- Features: Stunning coastal rock formations
- Opening Times: 9am to 5pm, daily
- Best Time to Visit: Spring (Sep to Nov)
- Duration: 1 hour
- Transport Options: Car
- Cost: FREE
- Address: Great Ocean Rd & Booringa Rd, Princetown, Victoria, Australia
- Type: Natural wonder
The highlight of a visit to the Great Ocean Road, the 12 Apostles are world-famous for their stunning scenery and amazing natural rock formations that have survived over hundreds of years. See them before they tumble into the ocean.
12 Apostles Australia: Best Ways to Experience this Natural Wonder
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The iconic 12 Apostles is without doubt the highlight of anyone’s visit to the Great Ocean Road along the southern coast of Victoria. If you’re heading to the Great Ocean Road, the Apostles have to be on your list of attractions to visit; in fact, it might be the only attraction you visit.
If you’re planning to visit the 12 Apostles, continue reading to find out more information about this attraction and, more importantly, the best ways to experience this natural wonder. Choose the way(s) you want to view this attraction so that you can see this marvel in all its wonder and glory and maximise your experience here.
Best Ways to Experience the 12 Apostles
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1. 12 Apostles Helicopter Tour
Without doubt, the best way to see the Apostles is from the sky above. From the ground it is not possible to see all 12 Apostles; however, you can get a bird’s eye view of all 12 Apostles from the air.
No other experience comes close to seeing the Apostles from a helicopter tour, so if you have the money to splurge taking a Helicopter Tour of the 12 Apostles is well worth it.
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2. 12 Apostles Sunset Trip
The 12 Apostles look magnificent at any time of day, however, they take on a different effect at daybreak or sunset. The multitude of red, pink and purple colours at sunset makes for a perfect backdrop to this spectacular attraction and casts a stunning hue over the limestone stacks.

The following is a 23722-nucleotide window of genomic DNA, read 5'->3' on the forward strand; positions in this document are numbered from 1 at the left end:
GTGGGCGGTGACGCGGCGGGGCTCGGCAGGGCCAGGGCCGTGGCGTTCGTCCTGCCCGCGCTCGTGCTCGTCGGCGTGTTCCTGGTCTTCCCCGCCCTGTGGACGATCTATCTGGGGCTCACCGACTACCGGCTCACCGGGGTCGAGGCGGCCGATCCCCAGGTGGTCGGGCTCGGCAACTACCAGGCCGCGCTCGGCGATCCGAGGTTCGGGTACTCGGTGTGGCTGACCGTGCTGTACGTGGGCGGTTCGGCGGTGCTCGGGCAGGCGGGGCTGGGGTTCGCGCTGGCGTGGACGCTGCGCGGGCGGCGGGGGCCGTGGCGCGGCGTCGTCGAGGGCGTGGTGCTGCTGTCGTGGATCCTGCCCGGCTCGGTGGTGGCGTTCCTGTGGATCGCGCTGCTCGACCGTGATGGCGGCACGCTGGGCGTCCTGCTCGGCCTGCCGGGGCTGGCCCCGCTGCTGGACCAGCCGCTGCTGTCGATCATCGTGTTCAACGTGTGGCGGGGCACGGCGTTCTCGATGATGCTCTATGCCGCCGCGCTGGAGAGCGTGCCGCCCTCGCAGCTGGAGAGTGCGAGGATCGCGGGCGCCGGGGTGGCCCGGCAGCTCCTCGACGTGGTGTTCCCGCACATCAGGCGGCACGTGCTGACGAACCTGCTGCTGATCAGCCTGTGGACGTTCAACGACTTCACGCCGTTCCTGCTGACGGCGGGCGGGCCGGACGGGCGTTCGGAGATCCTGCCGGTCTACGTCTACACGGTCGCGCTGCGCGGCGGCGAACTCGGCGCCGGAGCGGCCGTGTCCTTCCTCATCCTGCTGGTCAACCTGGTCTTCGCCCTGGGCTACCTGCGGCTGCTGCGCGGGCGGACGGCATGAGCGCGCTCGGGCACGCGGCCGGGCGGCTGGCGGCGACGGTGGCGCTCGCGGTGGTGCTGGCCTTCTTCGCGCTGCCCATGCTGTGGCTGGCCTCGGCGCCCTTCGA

Although it is extremely difficult to make your trip to the 12 Apostles at sunrise, it is easier to time your visit for a sunset view. Shoot these majestic ocean-bound rock stacks at sunset for long, soft shadows and warm hues. Visiting the Apostles at sunset also allows you to miss out on the crowds of tourists who tend to visit during the day.
If you’re pressed for time, why not take a 12 Apostles Sunset Tour? Book your 12 Apostles Sunset Tour here.
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3. 12 Apostles Lookout Options
If you can’t take a Helicopter Tour or view the Apostles at sunset, the next best option is to take a walk to the 12 Apostles Lookout during the day. Although you will meet crowds of tourists at this time, there are numerous lookouts to the 12 Apostles to choose from.
The viewing platform with the least crowds is located between Gibsons Steps and the 12 Apostles Visitors Centre. The official lookout across the road from the 12 Apostles Visitors Centre has a few lookouts which take you much closer to the famous sea stacks. It is worth seeing the Apostles from various viewing points so you get a glimpse of the attraction from different angles.
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4. 12 Apostles Beach Access
Take a trip to the Beach Level via Gibsons Steps car park (1km east of the 12 Apostles) to see two rock stacks close up – Gog and Magog. The Apostles have never been named individually except for these two rocks which are full of personality. Also, they are the only two of the Apostles that you can see close up so definitely take the chance to do so.
12 Apostles Tours
All our Great Ocean Road tours stop over at the 12 Apostles as part of their day-long or multi-day tour of the area. If you’re interested in just seeing the 12 Apostles by itself, our 12 Apostles Express Tour below is just right for you. For all our other Great Ocean Road tours, check out our Great Ocean Road Tours page.
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12 Apostles Weather
Current Conditions for 12 Apostles
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Forecast Details for 12 Apostles